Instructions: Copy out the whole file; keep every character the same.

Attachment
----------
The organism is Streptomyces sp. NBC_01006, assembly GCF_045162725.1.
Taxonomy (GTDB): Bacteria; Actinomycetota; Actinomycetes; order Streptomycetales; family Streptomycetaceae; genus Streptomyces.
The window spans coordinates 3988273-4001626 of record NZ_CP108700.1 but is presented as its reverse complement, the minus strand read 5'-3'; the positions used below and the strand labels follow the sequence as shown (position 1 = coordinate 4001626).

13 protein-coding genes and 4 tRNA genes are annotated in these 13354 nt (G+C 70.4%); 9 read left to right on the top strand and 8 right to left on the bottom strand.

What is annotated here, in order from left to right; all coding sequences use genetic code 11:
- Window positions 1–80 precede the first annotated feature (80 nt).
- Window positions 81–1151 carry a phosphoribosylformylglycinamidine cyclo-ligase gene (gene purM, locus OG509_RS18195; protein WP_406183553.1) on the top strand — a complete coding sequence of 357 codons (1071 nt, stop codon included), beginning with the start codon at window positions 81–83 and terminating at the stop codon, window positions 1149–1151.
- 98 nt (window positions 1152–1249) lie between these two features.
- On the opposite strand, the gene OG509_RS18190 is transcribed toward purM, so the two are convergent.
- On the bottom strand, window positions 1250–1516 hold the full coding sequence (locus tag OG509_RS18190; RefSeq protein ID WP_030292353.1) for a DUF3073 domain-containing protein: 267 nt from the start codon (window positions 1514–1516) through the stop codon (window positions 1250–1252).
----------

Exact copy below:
The organism is Streptomyces sp. NBC_01006, assembly GCF_045162725.1.
Taxonomy (GTDB): Bacteria; Actinomycetota; Actinomycetes; order Streptomycetales; family Streptomycetaceae; genus Streptomyces.
The window spans coordinates 3988273-4001626 of record NZ_CP108700.1 but is presented as its reverse complement, the minus strand read 5'-3'; the positions used below and the strand labels follow the sequence as shown (position 1 = coordinate 4001626).

13 protein-coding genes and 4 tRNA genes are annotated in these 13354 nt (G+C 70.4%); 9 read left to right on the top strand and 8 right to left on the bottom strand.

What is annotated here, in order from left to right; all coding sequences use genetic code 11:
- Window positions 1–80 precede the first annotated feature (80 nt).
- Window positions 81–1151 carry a phosphoribosylformylglycinamidine cyclo-ligase gene (gene purM, locus OG509_RS18195; protein WP_406183553.1) on the top strand — a complete coding sequence of 357 codons (1071 nt, stop codon included), beginning with the start codon at window positions 81–83 and terminating at the stop codon, window positions 1149–1151.
- 98 nt (window positions 1152–1249) lie between these two features.
- On the opposite strand, the gene OG509_RS18190 is transcribed toward purM, so the two are convergent.
- On the bottom strand, window positions 1250–1516 hold the full coding sequence (locus tag OG509_RS18190; RefSeq protein ID WP_030292353.1) for a DUF3073 domain-containing protein: 267 nt from the start codon (window positions 1514–1516) through the stop codon (window positions 1250–1252).